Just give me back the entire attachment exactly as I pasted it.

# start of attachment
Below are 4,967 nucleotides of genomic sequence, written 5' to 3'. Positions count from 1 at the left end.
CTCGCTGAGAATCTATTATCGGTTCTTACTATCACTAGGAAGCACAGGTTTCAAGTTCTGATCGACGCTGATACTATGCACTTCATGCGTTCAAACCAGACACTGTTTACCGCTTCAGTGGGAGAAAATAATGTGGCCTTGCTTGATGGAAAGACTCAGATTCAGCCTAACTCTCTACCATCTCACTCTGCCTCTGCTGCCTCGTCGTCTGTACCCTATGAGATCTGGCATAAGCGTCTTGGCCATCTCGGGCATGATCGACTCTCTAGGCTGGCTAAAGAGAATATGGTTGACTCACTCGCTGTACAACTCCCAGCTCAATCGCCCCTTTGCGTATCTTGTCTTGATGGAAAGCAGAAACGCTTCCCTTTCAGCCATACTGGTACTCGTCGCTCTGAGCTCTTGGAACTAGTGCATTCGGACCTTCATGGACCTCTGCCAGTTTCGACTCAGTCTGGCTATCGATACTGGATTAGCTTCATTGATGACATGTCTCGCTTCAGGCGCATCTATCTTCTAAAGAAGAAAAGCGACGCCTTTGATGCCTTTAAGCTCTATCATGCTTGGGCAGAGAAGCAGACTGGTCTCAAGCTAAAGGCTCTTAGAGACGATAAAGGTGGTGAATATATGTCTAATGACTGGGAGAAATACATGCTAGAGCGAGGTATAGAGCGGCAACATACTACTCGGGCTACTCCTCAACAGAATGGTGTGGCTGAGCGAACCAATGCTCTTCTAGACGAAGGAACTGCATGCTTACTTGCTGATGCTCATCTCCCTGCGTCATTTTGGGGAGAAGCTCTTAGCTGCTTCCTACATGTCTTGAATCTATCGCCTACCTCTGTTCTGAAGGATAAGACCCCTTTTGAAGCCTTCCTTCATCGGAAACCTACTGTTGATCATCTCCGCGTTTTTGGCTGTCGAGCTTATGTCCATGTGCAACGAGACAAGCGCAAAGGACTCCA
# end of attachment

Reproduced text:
Below are 4,967 nucleotides of genomic sequence, written 5' to 3'. Positions count from 1 at the left end.
CTCGCTGAGAATCTATTATCGGTTCTTACTATCACTAGGAAGCACAGGTTTCAAGTTCTGATCGACGCTGATACTATGCACTTCATGCGTTCAAACCAGACACTGTTTACCGCTTCAGTGGGAGAAAATAATGTGGCCTTGCTTGATGGAAAGACTCAGATTCAGCCTAACTCTCTACCATCTCACTCTGCCTCTGCTGCCTCGTCGTCTGTACCCTATGAGATCTGGCATAAGCGTCTTGGCCATCTCGGGCATGATCGACTCTCTAGGCTGGCTAAAGAGAATATGGTTGACTCACTCGCTGTACAACTCCCAGCTCAATCGCCCCTTTGCGTATCTTGTCTTGATGGAAAGCAGAAACGCTTCCCTTTCAGCCATACTGGTACTCGTCGCTCTGAGCTCTTGGAACTAGTGCATTCGGACCTTCATGGACCTCTGCCAGTTTCGACTCAGTCTGGCTATCGATACTGGATTAGCTTCATTGATGACATGTCTCGCTTCAGGCGCATCTATCTTCTAAAGAAGAAAAGCGACGCCTTTGATGCCTTTAAGCTCTATCATGCTTGGGCAGAGAAGCAGACTGGTCTCAAGCTAAAGGCTCTTAGAGACGATAAAGGTGGTGAATATATGTCTAATGACTGGGAGAAATACATGCTAGAGCGAGGTATAGAGCGGCAACATACTACTCGGGCTACTCCTCAACAGAATGGTGTGGCTGAGCGAACCAATGCTCTTCTAGACGAAGGAACTGCATGCTTACTTGCTGATGCTCATCTCCCTGCGTCATTTTGGGGAGAAGCTCTTAGCTGCTTCCTACATGTCTTGAATCTATCGCCTACCTCTGTTCTGAAGGATAAGACCCCTTTTGAAGCCTTCCTTCATCGGAAACCTACTGTTGATCATCTCCGCGTTTTTGGCTGTCGAGCTTATGTCCATGTGCAACGAGACAAGCGCAAAGGACTCCA